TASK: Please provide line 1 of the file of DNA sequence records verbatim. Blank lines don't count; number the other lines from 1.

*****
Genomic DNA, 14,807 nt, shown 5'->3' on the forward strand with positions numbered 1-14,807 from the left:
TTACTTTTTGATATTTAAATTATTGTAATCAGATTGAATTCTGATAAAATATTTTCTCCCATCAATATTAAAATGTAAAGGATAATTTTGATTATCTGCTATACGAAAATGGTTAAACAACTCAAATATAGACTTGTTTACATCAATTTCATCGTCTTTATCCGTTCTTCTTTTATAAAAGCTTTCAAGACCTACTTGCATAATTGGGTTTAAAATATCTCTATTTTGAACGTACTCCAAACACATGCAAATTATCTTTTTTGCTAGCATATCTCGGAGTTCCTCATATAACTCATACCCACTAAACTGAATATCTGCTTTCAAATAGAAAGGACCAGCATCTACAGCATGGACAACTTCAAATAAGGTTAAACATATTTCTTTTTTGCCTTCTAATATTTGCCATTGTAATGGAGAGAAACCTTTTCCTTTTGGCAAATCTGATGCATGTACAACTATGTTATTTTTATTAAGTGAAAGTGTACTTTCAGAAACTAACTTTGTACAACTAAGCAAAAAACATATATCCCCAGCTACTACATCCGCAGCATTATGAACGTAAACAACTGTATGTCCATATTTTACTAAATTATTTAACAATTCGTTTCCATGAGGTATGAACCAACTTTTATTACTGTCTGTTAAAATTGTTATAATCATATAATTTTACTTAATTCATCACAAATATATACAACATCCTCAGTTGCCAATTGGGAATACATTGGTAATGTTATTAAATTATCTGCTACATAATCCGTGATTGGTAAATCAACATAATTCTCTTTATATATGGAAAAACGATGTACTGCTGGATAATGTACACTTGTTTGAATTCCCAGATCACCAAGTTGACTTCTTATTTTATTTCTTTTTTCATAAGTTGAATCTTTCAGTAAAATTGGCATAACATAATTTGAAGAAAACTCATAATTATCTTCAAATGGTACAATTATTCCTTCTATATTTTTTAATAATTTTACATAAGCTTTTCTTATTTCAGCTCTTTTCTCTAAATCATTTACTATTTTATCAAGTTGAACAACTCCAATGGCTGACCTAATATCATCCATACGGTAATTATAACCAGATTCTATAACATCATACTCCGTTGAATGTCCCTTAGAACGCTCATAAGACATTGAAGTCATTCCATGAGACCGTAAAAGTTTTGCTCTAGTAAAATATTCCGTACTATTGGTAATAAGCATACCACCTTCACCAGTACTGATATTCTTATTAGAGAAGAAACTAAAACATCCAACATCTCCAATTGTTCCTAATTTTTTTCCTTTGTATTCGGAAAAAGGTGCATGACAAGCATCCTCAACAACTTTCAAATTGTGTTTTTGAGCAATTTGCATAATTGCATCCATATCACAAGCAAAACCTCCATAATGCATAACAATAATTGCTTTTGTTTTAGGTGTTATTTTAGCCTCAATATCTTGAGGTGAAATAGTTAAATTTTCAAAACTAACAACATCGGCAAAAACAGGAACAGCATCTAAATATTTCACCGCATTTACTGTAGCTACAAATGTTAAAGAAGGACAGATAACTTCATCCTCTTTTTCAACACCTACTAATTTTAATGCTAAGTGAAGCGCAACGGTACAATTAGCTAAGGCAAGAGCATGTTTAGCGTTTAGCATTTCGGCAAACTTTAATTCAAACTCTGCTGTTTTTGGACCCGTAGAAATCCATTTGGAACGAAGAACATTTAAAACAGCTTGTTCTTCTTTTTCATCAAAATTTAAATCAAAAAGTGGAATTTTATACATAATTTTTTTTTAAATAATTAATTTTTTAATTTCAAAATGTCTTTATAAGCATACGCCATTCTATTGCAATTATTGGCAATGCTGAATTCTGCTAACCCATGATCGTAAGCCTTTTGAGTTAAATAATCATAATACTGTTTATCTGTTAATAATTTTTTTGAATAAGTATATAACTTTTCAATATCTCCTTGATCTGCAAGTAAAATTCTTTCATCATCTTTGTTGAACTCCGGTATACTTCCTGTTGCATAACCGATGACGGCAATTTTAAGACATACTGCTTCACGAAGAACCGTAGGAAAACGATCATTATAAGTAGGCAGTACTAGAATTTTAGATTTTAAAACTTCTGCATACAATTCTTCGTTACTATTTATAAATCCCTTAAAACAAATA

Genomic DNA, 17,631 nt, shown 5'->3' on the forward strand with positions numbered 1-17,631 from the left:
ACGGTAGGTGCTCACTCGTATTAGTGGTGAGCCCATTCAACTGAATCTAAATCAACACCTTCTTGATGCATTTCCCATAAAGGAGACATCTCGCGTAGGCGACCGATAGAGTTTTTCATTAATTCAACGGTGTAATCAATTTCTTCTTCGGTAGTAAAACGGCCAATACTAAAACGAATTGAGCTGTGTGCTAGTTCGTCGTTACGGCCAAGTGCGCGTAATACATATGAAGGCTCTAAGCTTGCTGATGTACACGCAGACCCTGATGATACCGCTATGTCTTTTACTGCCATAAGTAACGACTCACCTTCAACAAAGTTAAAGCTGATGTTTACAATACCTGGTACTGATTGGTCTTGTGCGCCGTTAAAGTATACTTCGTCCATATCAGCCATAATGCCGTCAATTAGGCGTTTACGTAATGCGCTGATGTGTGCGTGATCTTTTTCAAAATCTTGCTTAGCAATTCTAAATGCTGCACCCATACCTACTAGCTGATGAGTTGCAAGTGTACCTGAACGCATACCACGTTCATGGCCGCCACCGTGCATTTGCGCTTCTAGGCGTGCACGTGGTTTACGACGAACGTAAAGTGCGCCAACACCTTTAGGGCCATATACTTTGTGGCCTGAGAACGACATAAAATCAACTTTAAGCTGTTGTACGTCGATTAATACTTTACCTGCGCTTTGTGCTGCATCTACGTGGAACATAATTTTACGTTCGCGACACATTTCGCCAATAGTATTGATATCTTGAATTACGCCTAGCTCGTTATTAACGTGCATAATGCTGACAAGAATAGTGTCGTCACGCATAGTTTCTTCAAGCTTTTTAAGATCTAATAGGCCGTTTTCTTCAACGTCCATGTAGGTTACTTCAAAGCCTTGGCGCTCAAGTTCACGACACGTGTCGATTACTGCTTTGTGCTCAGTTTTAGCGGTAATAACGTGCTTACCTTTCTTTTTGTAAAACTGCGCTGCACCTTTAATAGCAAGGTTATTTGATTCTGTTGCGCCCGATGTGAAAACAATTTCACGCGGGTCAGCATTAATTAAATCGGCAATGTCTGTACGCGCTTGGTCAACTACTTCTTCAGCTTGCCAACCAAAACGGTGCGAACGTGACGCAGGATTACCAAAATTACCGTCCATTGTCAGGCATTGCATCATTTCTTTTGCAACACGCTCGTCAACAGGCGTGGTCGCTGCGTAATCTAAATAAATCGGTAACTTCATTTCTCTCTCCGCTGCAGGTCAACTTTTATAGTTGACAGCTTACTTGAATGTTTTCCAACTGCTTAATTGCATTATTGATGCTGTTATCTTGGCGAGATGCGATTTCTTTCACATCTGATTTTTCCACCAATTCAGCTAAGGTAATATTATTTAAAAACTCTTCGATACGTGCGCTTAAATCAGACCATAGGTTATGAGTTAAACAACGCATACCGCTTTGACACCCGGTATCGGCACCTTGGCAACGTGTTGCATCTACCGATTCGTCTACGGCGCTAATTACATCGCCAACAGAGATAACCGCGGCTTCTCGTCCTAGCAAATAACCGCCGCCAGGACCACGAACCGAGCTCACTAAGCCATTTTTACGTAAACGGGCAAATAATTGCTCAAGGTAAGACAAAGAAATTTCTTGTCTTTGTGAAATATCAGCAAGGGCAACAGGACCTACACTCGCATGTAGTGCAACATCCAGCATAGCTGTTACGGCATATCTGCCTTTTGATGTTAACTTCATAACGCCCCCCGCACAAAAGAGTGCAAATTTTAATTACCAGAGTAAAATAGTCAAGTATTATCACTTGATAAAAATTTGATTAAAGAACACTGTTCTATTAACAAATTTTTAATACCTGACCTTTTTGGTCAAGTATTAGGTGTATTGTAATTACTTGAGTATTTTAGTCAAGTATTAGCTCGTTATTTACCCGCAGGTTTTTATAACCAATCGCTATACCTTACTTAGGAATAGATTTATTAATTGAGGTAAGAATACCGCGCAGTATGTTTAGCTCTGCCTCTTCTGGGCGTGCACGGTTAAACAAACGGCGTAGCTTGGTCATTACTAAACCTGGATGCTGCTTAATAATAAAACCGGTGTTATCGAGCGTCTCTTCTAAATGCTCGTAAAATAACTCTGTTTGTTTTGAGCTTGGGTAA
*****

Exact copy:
Genomic DNA, 14,807 nt, shown 5'->3' on the forward strand with positions numbered 1-14,807 from the left: